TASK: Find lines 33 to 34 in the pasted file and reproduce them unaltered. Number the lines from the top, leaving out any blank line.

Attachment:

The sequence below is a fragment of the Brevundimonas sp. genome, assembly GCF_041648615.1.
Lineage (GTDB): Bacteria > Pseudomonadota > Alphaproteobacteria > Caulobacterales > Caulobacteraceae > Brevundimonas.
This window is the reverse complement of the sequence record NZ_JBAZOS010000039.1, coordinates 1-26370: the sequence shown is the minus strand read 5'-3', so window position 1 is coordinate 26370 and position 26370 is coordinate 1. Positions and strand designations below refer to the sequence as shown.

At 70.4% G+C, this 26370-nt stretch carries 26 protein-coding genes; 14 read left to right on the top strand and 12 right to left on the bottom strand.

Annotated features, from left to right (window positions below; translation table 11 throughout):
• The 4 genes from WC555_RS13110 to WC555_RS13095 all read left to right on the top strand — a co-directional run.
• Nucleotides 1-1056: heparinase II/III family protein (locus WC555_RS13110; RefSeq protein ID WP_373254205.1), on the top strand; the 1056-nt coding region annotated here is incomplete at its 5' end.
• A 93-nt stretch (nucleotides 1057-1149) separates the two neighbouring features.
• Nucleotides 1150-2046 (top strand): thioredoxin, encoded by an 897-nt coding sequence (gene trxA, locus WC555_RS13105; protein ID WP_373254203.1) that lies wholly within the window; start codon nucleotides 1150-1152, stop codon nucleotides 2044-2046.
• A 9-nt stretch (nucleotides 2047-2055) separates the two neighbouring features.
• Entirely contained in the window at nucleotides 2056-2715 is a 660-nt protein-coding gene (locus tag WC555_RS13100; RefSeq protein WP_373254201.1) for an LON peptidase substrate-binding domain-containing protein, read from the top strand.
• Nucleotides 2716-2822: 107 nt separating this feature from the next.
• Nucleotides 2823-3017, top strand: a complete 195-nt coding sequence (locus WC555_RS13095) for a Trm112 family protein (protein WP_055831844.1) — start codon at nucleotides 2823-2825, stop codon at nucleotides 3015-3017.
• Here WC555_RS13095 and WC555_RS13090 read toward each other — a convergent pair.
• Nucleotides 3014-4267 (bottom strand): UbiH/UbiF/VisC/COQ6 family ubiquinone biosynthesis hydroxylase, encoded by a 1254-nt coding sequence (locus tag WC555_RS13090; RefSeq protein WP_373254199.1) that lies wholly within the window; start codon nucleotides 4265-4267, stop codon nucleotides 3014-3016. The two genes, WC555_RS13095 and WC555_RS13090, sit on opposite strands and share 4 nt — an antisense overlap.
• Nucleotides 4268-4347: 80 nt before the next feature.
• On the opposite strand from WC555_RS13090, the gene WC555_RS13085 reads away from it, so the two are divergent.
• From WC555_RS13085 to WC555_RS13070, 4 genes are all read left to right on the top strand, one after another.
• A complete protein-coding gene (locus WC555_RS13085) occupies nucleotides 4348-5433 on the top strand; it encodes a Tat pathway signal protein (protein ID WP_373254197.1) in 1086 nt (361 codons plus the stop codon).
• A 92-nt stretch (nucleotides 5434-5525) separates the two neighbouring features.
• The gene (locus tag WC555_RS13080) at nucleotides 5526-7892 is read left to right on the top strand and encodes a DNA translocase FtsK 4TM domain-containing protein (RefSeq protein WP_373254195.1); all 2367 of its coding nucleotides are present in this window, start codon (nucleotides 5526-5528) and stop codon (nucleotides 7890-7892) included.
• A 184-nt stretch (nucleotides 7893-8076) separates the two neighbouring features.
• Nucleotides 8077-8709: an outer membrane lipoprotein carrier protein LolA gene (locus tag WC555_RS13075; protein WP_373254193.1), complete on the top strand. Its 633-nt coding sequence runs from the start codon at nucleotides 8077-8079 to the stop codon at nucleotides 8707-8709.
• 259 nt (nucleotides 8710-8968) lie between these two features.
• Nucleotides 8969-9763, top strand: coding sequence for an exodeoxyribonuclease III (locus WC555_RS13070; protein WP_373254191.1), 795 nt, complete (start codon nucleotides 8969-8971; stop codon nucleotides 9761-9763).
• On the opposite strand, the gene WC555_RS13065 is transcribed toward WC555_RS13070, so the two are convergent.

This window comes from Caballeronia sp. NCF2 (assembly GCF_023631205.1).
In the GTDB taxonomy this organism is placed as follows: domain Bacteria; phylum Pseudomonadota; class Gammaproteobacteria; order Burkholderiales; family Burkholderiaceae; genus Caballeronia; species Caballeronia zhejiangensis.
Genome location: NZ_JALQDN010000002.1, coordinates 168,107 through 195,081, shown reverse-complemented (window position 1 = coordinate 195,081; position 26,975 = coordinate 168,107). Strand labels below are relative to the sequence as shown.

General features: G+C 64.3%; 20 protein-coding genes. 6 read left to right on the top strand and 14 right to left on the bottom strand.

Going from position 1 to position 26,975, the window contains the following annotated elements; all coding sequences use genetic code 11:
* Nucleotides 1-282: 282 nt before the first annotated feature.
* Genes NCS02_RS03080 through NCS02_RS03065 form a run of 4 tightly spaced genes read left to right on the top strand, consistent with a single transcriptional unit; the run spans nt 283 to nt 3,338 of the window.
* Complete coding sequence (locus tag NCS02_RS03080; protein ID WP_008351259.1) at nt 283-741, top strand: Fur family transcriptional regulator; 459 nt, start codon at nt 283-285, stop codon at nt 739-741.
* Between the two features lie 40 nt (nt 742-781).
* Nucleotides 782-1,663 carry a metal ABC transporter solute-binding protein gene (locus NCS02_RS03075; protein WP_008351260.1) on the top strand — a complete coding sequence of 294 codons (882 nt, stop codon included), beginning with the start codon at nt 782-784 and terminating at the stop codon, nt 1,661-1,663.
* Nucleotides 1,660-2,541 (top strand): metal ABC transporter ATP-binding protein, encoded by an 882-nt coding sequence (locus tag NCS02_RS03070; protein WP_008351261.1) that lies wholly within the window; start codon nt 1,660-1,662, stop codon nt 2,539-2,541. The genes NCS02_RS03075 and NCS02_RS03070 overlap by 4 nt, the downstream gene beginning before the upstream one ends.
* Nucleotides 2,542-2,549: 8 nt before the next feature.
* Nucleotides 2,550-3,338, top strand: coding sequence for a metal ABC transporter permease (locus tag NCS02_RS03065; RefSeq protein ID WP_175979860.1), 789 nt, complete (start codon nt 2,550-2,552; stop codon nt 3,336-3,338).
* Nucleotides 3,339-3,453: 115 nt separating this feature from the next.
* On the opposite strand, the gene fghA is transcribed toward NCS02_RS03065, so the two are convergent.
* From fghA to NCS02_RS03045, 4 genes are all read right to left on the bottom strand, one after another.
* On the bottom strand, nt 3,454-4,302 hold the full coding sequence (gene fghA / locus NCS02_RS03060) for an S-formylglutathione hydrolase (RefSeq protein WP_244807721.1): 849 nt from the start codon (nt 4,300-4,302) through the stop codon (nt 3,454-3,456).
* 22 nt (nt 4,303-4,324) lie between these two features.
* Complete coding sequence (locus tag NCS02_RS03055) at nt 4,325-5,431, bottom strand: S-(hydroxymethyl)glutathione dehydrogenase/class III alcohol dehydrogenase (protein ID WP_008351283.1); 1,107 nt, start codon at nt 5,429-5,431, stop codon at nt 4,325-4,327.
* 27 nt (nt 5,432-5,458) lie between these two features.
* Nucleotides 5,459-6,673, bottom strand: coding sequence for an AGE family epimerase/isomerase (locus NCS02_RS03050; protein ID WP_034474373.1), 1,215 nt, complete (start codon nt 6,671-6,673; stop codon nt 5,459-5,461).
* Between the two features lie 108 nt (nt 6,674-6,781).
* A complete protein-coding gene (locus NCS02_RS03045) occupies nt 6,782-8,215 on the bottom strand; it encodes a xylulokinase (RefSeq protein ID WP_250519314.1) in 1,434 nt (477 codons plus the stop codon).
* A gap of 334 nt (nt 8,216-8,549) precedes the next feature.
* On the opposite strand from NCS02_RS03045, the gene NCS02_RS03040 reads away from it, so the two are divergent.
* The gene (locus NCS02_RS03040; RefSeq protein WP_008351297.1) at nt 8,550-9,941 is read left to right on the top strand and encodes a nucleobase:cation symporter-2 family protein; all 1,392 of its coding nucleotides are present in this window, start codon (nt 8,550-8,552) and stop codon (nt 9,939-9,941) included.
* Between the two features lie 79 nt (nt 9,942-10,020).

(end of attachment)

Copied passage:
* Genes NCS02_RS03080 through NCS02_RS03065 form a run of 4 tightly spaced genes read left to right on the top strand, consistent with a single transcriptional unit; the run spans nt 283 to nt 3,338 of the window.
* Complete coding sequence (locus tag NCS02_RS03080; protein ID WP_008351259.1) at nt 283-741, top strand: Fur family transcriptional regulator; 459 nt, start codon at nt 283-285, stop codon at nt 739-741.